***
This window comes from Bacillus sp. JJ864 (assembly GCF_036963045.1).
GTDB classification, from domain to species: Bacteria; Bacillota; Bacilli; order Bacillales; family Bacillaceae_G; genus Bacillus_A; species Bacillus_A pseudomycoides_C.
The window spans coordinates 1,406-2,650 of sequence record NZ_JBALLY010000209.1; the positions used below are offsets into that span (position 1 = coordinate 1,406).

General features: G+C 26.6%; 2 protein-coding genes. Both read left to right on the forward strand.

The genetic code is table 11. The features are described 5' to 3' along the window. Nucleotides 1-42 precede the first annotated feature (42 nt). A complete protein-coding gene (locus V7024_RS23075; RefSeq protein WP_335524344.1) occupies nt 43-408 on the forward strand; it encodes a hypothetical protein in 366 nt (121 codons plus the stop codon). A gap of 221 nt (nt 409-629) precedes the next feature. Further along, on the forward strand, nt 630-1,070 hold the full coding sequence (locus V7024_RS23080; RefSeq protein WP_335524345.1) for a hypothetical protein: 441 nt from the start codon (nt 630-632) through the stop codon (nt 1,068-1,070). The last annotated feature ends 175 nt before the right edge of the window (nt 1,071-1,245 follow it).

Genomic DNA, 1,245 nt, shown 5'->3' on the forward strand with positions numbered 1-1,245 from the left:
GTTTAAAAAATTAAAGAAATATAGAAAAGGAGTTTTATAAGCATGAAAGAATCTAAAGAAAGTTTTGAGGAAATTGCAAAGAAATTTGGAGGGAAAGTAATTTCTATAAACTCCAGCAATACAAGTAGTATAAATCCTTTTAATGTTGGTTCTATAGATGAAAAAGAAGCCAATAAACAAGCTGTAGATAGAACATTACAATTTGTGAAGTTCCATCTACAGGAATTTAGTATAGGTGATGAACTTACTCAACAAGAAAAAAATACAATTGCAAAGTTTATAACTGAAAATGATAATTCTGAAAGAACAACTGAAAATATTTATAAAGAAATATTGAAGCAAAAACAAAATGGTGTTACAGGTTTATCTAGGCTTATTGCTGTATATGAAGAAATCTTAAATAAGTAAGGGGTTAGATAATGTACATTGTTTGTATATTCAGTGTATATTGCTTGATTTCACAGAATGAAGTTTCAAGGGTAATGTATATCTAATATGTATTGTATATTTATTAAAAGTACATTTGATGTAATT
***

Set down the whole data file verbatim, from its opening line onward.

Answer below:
This window comes from Bacillus sp. JJ864 (assembly GCF_036963045.1).
GTDB classification, from domain to species: Bacteria; Bacillota; Bacilli; order Bacillales; family Bacillaceae_G; genus Bacillus_A; species Bacillus_A pseudomycoides_C.
The window spans coordinates 1,406-2,650 of sequence record NZ_JBALLY010000209.1; the positions used below are offsets into that span (position 1 = coordinate 1,406).

General features: G+C 26.6%; 2 protein-coding genes. Both read left to right on the forward strand.

The genetic code is table 11. The features are described 5' to 3' along the window. Nucleotides 1-42 precede the first annotated feature (42 nt). A complete protein-coding gene (locus V7024_RS23075; RefSeq protein WP_335524344.1) occupies nt 43-408 on the forward strand; it encodes a hypothetical protein in 366 nt (121 codons plus the stop codon). A gap of 221 nt (nt 409-629) precedes the next feature. Further along, on the forward strand, nt 630-1,070 hold the full coding sequence (locus V7024_RS23080; RefSeq protein WP_335524345.1) for a hypothetical protein: 441 nt from the start codon (nt 630-632) through the stop codon (nt 1,068-1,070). The last annotated feature ends 175 nt before the right edge of the window (nt 1,071-1,245 follow it).

Genomic DNA, 1,245 nt, shown 5'->3' on the forward strand with positions numbered 1-1,245 from the left:
GTTTAAAAAATTAAAGAAATATAGAAAAGGAGTTTTATAAGCATGAAAGAATCTAAAGAAAGTTTTGAGGAAATTGCAAAGAAATTTGGAGGGAAAGTAATTTCTATAAACTCCAGCAATACAAGTAGTATAAATCCTTTTAATGTTGGTTCTATAGATGAAAAAGAAGCCAATAAACAAGCTGTAGATAGAACATTACAATTTGTGAAGTTCCATCTACAGGAATTTAGTATAGGTGATGAACTTACTCAACAAGAAAAAAATACAATTGCAAAGTTTATAACTGAAAATGATAATTCTGAAAGAACAACTGAAAATATTTATAAAGAAATATTGAAGCAAAAACAAAATGGTGTTACAGGTTTATCTAGGCTTATTGCTGTATATGAAGAAATCTTAAATAAGTAAGGGGTTAGATAATGTACATTGTTTGTATATTCAGTGTATATTGCTTGATTTCACAGAATGAAGTTTCAAGGGTAATGTATATCTAATATGTATTGTATATTTATTAAAAGTACATTTGATGTAATT